Borates

    Adding borates to pool water is normally done to help with rising pH control because borates act as a secondary pH buffer. However, borates are also a mild algae inhibitor and so they can help to keep algae growth in check. The downside is you would be adding something to your water and, as far as I know, there's no epidemiological data that would conclusively say that it would help or hurt your kids skin condition. So it would be a trial and error process but a negative result (worsening skin condition) would mean draining the pool to get rid of the borates.

    Algaecide - PolyQuat-60

    PQ-60 is the only algaecide that I would recommend using as it doesn't add anything to your water that would screw up the other chemicals levels (like the bromine did) BUT, once again, you're adding an unknown and so it could make the sensitive skin issue better or worse. The good news is PQ-60 is broken down by chlorine and so it would go away in fairly short order if you decided to stop using it.

    Phosphate Removal

    Sadly, this technique gets a bum-rap because pool stores have used it as a money-making device where they will often advise people to buy and use large quantities of phosphate remover even when it is not indicated. I prefer to blame the bad actors and bad information rather than the chemical itself because phosphate control is a widely used and chemically sound technique in many other water management situations. Removing phosphates from the water essentially starves the algae of a key macro-nutrient that is necessary for all life (nitrogen, phosphorous and potassium, NPK). While phosphate removal will never kill all the algae in a pool (it's not a sanitizer process), it can help to make the water less hospitable to their life-cycle and thus allow lower chlorine levels to be more effective. Phosphate removal requires knowing what your current levels are and if you have any sources of phosphate being added to the pool. If you use metal sequestrants, those typically contain phosphates. If your municipal water supplier uses phosphates for metal control, then that's another source. If the input sources of phosphorus are too high, then actively managing phosphates can get expensive and not be a reasonable strategy. You'd have to get your water tested to know where you stand or purchase a phosphate test kit (Taylor K-1106) to test your water yourself. It adds more work on your part but it's the only method I can think of that doesn't add anything else to your pool.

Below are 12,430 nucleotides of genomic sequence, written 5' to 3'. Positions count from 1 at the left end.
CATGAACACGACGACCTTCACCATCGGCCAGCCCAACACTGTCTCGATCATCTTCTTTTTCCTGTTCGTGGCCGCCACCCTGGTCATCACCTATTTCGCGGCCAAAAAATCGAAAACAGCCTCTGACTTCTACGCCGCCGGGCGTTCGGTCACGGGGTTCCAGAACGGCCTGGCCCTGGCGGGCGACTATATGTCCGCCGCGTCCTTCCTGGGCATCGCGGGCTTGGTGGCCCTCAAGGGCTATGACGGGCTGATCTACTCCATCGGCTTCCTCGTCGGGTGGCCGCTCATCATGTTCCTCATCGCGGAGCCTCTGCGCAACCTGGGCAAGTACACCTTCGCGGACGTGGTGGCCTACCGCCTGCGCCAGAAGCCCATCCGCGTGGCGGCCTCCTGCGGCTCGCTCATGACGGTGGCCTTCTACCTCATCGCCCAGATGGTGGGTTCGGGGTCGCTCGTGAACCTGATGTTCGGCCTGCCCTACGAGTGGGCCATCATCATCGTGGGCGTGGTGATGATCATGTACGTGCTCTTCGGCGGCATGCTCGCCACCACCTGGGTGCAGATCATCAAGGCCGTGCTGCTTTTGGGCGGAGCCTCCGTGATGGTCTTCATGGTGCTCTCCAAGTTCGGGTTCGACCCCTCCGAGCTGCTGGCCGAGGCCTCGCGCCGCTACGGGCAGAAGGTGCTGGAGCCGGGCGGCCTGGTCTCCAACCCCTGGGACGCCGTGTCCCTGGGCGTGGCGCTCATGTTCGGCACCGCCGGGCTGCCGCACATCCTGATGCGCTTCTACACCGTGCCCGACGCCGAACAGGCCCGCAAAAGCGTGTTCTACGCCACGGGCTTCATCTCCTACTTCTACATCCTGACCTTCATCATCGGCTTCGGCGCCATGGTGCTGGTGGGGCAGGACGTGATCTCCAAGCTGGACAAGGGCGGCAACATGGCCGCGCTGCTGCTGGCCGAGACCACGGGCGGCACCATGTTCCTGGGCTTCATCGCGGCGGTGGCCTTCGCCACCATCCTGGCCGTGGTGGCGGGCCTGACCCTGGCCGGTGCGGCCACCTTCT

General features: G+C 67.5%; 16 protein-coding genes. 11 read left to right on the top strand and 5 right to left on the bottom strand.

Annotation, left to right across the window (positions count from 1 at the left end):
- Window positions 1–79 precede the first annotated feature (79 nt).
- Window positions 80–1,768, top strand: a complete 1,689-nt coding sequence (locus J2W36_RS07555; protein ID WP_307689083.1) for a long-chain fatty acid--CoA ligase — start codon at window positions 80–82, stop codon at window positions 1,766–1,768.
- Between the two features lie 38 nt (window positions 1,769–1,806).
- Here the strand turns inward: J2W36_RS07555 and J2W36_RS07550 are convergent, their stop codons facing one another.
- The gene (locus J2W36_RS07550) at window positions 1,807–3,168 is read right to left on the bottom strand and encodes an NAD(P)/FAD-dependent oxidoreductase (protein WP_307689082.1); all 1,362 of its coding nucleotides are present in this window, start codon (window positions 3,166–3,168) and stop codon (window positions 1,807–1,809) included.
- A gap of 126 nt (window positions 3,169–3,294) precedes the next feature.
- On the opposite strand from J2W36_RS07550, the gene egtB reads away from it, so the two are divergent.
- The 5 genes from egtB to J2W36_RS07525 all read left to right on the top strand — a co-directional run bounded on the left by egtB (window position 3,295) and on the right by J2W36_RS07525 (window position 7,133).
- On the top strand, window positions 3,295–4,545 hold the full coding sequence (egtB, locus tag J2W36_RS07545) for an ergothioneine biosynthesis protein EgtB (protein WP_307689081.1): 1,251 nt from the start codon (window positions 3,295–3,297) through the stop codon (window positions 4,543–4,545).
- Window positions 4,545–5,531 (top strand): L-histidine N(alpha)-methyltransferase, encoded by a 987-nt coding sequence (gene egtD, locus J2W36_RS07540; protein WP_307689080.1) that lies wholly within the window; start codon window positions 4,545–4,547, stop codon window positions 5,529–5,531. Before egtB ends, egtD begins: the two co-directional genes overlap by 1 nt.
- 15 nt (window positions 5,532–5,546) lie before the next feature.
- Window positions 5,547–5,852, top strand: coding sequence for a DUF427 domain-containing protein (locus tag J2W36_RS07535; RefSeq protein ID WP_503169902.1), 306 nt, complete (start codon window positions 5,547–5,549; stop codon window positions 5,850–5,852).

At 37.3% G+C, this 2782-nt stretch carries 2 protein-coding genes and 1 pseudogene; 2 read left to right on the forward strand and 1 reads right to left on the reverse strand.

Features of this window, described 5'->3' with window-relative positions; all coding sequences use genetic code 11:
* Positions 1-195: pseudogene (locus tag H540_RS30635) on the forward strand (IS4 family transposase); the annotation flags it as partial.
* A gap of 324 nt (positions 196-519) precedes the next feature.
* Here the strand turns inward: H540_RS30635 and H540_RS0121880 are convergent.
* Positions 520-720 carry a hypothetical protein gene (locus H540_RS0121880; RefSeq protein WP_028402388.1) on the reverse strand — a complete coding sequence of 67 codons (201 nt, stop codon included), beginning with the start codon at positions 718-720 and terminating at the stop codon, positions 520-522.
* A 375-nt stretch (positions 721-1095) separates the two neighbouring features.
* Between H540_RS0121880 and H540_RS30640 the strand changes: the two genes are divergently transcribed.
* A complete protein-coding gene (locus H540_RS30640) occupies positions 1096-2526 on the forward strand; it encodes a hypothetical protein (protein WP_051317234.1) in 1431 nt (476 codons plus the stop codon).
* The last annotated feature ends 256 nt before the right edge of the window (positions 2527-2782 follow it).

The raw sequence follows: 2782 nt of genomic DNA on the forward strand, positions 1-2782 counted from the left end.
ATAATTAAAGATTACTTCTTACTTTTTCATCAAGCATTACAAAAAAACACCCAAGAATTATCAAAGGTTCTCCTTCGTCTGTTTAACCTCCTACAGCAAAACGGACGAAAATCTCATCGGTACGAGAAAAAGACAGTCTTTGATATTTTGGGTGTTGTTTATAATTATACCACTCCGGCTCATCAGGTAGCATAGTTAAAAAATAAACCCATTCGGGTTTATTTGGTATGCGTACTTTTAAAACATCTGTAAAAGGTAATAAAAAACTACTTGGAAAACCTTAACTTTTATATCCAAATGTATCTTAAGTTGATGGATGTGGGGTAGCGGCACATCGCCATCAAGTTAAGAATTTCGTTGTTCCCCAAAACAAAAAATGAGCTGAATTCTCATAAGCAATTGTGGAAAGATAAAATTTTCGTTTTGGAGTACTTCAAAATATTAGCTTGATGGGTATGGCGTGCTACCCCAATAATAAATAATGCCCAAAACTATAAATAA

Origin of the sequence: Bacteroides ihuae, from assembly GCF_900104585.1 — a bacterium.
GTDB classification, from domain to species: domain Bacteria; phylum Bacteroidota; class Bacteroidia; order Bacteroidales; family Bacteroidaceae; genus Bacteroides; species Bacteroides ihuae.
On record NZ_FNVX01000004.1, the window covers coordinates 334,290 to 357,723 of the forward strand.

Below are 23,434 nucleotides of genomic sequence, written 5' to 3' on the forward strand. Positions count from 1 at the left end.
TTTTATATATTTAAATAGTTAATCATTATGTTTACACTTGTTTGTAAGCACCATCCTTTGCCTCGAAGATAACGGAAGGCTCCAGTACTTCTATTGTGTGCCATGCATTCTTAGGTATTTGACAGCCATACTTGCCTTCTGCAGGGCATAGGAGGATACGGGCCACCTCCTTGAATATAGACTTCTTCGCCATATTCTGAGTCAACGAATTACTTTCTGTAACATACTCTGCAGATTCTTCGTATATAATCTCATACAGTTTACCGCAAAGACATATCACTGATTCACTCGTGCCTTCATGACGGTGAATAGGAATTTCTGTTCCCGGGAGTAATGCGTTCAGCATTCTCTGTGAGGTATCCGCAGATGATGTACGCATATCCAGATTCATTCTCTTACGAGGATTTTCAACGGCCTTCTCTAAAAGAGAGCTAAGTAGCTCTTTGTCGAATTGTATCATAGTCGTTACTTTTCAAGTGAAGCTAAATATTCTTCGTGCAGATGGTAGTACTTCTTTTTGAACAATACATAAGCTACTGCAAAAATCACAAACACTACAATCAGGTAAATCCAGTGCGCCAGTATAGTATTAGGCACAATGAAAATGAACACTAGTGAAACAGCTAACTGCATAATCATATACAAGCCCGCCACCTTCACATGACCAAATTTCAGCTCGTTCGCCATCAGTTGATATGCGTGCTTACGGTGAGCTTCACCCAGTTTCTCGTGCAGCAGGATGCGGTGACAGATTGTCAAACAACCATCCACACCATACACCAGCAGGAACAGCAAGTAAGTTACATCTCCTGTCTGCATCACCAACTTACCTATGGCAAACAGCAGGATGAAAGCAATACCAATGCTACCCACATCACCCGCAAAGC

Yes, I have the TFP test kit and no, I haven't been turning the SWG on and off. It has only been off the last 2 days because I needed the FC to come down after shocking it.

    We've kept pretty low chlorine levels for the last 2 years without issue, but I made the mistake of not adding chlorine when the SWG installation got delayed and that's what started the algae issue. I have dark pebble plaster so it was barely visible until I brushed it and saw it coming off the sides. I am hopeful that it is dead now and we are good to go, but I'll do the overnight test tonight to confirm.